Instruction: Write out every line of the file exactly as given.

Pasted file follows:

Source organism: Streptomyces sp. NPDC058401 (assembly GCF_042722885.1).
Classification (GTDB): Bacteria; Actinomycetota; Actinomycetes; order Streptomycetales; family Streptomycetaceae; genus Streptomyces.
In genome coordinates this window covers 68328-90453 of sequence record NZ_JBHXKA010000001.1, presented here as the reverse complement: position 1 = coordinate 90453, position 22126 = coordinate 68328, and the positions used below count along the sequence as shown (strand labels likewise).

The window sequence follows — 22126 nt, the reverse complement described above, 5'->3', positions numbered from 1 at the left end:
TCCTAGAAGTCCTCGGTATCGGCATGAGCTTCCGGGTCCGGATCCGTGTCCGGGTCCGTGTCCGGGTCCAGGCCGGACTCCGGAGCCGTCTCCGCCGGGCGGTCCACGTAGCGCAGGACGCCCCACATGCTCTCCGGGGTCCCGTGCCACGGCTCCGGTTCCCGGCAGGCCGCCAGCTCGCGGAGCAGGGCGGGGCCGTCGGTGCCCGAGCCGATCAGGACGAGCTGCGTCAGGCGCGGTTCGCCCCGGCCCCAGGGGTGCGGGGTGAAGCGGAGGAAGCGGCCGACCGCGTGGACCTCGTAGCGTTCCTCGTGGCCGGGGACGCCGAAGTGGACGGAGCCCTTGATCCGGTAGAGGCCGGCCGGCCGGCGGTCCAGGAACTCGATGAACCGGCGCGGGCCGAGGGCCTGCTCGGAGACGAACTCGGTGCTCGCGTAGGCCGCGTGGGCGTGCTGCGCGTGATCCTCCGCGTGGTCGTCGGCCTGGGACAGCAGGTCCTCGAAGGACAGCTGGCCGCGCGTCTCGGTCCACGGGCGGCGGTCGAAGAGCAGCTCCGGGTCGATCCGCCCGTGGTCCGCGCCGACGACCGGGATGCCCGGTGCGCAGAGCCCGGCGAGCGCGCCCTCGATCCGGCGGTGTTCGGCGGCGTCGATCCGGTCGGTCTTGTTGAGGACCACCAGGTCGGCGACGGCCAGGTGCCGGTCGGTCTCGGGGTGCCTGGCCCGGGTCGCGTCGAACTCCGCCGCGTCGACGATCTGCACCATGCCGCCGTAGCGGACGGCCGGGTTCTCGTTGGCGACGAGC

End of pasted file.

Source organism: Streptomyces sp. NPDC058401 (assembly GCF_042722885.1).
Classification (GTDB): Bacteria; Actinomycetota; Actinomycetes; order Streptomycetales; family Streptomycetaceae; genus Streptomyces.
In genome coordinates this window covers 68328-90453 of sequence record NZ_JBHXKA010000001.1, presented here as the reverse complement: position 1 = coordinate 90453, position 22126 = coordinate 68328, and the positions used below count along the sequence as shown (strand labels likewise).

The window sequence follows — 22126 nt, the reverse complement described above, 5'->3', positions numbered from 1 at the left end:
TCCTAGAAGTCCTCGGTATCGGCATGAGCTTCCGGGTCCGGATCCGTGTCCGGGTCCGTGTCCGGGTCCAGGCCGGACTCCGGAGCCGTCTCCGCCGGGCGGTCCACGTAGCGCAGGACGCCCCACATGCTCTCCGGGGTCCCGTGCCACGGCTCCGGTTCCCGGCAGGCCGCCAGCTCGCGGAGCAGGGCGGGGCCGTCGGTGCCCGAGCCGATCAGGACGAGCTGCGTCAGGCGCGGTTCGCCCCGGCCCCAGGGGTGCGGGGTGAAGCGGAGGAAGCGGCCGACCGCGTGGACCTCGTAGCGTTCCTCGTGGCCGGGGACGCCGAAGTGGACGGAGCCCTTGATCCGGTAGAGGCCGGCCGGCCGGCGGTCCAGGAACTCGATGAACCGGCGCGGGCCGAGGGCCTGCTCGGAGACGAACTCGGTGCTCGCGTAGGCCGCGTGGGCGTGCTGCGCGTGATCCTCCGCGTGGTCGTCGGCCTGGGACAGCAGGTCCTCGAAGGACAGCTGGCCGCGCGTCTCGGTCCACGGGCGGCGGTCGAAGAGCAGCTCCGGGTCGATCCGCCCGTGGTCCGCGCCGACGACCGGGATGCCCGGTGCGCAGAGCCCGGCGAGCGCGCCCTCGATCCGGCGGTGTTCGGCGGCGTCGATCCGGTCGGTCTTGTTGAGGACCACCAGGTCGGCGACGGCCAGGTGCCGGTCGGTCTCGGGGTGCCTGGCCCGGGTCGCGTCGAACTCCGCCGCGTCGACGATCTGCACCATGCCGCCGTAGCGGACGGCCGGGTTCTCGTTGGCGACGAGC